Raising a Self-Confident Child

5 Ways to Raise a Self-Confident Child

This past  school year I noticed my 3rd grader was struggling with believing in his capabilities to embrace and achieve new things. The simplest “no” or unsuccessful attempt would result in him being sullen and holding back tears.

As his mom, of course I want him to be self-confident and willing to embrace the new and different. I honestly believe that self-confidence is a key component of success in life. It’s, also, something I have struggled with throughout my life and want better for my children. But, honestly, just how do you teach and instill this important life skill?

Raising a Self-Confident Child

I’ve said before that children are born with the belief that they are the most awesome beings alive. It is as they grow and others feed into them – positively and negatively – that their beliefs begin to change and shift.

5 Ways to Raise a Self-Confident Child

Meet Needs

Experts note that babies and later children who have their needs met consistently – needs for food, comfort, a listening ear, etc. – are learning the message that they are worth paying attention to; they learn they have worth. Some professionals believe this is best accomplished through the practice of attachment parenting. Others simply note that prompt and consistent meeting of needs will send a positive message to children.

Play with Your Child

Play is how your child learns about and interacts with their world. When you participate, you validate this playful approach. You are sharing your child’s world and helping him or her to see that their parents enjoy the same things they do.

Let’s be honest, we can sometimes get pushy about teaching our children the value of hard work or the completion of tasks. While these things are certainly important, the time in our little one’s life when they are young, playful children is quite short. So embrace this time and play with your child. Honestly, it can be therapeutic for us! Win-win!

Raising a Self-Confident Child Importance of Play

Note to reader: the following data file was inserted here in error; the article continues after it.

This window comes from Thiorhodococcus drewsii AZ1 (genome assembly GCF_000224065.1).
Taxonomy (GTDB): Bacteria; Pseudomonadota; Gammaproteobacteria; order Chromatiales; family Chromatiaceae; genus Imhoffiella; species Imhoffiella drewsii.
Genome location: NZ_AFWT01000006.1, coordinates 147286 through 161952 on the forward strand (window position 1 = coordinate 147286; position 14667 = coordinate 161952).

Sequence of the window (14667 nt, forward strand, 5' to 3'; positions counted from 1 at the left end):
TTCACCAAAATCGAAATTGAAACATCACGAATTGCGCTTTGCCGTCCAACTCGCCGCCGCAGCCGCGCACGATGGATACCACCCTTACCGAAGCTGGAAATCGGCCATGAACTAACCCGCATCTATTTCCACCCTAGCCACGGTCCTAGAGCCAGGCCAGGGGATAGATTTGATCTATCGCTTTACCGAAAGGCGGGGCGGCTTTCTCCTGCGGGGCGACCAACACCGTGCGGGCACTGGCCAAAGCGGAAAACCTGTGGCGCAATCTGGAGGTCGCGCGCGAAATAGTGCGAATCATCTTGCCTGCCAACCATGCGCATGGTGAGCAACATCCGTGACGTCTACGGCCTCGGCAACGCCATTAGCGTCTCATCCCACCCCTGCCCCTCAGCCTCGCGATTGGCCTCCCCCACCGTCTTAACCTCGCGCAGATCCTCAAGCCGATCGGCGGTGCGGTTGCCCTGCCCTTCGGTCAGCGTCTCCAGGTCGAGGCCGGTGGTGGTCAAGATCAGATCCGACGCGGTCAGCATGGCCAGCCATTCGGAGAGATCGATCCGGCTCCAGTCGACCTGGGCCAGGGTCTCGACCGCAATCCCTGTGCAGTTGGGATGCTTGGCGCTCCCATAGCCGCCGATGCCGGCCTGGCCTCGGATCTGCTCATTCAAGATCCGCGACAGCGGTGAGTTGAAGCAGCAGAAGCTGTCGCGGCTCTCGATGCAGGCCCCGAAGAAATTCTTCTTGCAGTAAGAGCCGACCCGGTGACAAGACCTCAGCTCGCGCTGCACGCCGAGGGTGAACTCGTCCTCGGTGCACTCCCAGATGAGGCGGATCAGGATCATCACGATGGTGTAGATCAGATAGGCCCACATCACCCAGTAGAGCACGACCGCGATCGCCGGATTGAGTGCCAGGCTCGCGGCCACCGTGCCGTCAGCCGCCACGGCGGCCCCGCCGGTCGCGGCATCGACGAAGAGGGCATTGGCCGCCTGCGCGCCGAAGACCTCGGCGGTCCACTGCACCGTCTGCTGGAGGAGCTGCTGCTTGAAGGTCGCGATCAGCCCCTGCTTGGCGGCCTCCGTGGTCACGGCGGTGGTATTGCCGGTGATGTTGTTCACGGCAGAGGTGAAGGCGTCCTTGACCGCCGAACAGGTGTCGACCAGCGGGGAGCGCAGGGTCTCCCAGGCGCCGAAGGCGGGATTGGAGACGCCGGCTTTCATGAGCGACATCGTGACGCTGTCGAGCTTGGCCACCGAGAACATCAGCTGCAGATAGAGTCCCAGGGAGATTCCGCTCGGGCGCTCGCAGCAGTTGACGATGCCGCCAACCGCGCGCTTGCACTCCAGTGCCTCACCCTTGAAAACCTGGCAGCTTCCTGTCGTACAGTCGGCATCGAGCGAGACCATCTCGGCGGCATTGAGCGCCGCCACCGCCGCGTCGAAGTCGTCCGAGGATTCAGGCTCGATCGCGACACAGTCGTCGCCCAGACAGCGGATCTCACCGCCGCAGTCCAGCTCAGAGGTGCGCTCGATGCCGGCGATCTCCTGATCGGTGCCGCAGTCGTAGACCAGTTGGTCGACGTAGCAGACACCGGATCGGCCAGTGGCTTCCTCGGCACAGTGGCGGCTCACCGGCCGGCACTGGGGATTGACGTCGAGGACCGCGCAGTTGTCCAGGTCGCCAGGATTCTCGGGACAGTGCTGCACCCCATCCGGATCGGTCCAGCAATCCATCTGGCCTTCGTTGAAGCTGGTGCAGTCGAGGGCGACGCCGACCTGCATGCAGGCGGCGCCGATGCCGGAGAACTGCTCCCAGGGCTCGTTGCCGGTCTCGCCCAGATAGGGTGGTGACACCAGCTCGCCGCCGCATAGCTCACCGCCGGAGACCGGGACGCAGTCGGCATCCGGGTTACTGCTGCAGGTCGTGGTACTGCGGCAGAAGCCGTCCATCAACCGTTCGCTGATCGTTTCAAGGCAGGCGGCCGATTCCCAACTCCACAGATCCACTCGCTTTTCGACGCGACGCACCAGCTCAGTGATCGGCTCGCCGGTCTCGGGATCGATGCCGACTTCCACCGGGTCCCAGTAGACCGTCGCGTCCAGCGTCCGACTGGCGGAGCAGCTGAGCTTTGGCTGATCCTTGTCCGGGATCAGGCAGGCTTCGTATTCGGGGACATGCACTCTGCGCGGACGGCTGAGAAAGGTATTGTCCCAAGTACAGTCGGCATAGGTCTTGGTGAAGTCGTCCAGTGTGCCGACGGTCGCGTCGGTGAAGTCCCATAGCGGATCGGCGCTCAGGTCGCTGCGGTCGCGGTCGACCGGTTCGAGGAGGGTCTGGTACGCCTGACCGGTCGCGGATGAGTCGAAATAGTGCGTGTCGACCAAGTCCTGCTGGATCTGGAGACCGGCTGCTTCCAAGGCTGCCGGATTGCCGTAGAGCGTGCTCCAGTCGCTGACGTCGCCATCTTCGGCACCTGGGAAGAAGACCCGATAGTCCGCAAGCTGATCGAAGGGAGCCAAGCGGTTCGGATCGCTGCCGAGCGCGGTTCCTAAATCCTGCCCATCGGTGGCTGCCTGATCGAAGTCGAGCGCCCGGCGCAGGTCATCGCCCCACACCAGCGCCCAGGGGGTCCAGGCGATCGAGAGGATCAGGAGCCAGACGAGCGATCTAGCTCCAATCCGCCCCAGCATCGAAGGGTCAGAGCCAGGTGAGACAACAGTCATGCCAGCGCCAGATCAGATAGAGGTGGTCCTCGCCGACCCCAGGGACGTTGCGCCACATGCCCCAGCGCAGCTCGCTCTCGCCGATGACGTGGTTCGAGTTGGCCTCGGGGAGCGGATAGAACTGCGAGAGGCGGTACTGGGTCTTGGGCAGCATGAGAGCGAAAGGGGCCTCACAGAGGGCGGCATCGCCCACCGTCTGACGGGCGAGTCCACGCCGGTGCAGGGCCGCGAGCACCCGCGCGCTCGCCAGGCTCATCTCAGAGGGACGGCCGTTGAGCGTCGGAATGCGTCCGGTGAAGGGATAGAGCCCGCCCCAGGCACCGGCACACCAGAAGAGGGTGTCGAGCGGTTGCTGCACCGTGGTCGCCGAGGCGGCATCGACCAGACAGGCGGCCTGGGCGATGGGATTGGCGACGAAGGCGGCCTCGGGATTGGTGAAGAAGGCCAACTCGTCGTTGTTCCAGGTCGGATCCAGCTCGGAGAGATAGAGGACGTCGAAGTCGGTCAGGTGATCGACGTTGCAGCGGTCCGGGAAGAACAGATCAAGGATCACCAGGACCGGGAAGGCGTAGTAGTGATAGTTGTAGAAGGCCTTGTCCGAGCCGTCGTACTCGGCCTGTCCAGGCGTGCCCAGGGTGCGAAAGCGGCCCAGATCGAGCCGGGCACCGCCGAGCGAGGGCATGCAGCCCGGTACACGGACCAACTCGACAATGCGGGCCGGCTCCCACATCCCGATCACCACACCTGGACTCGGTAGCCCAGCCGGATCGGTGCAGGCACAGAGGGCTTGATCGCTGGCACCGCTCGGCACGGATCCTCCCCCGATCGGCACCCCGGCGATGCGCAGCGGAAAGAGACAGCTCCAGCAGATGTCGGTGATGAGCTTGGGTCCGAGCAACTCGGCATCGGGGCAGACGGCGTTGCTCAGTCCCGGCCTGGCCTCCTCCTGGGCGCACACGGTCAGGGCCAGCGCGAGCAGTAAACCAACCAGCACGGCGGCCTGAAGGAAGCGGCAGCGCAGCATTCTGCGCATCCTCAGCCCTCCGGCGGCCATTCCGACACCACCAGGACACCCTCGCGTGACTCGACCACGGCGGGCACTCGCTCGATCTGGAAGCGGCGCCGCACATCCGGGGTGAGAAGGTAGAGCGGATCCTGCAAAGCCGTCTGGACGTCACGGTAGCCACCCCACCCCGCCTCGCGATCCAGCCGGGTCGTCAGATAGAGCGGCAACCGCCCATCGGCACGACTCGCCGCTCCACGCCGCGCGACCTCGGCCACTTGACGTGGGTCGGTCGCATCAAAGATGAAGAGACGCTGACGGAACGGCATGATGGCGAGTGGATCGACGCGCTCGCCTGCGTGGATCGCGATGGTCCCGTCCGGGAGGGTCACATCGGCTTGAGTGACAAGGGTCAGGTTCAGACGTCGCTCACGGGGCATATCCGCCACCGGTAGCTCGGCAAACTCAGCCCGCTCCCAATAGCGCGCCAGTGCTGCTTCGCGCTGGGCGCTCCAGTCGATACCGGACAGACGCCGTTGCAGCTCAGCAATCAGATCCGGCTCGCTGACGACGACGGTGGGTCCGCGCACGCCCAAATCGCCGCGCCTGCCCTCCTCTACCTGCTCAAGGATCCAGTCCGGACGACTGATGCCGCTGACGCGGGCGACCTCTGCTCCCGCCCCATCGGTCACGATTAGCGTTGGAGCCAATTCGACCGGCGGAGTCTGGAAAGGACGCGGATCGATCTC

Put on a Happy Face

Okay, not everyone is happy all the time, and parents get stressed. This is understandable, and there’s no need to invent a perpetually-cheerful persona; it’s not realistic or healthy. However, if your children receive the constant message that they are the source of your stress, they may begin to take on that identity. They will see themselves as an annoyance, interruption or after-though – and this may undermine their self-confidence.

Watch What You Say

B careful about complaining about your children in their hearing. Yes, parenting is hard, and our wonderful bundles of joy can try our patience at times. But if you need to vent to your friends about the things your child does that drive you crazy, do it at a time when your child is not present.

Don’t Withhold Yourself

If your child fails at something – and he or she will at some point – it’s important not to withdraw or withhold love and attention. This sends the message that your child’s achievements are more important that the child him/herself. Instead, make sure your child knows you love him or her no matter what failures happen.

Of course, this does not mean you as a parent need to accept constant failure or not encourage your child to do better. The important thing is for your child not to think your love is conditional. Privileges can be conditional; parental love shouldn’t be.


Related Article: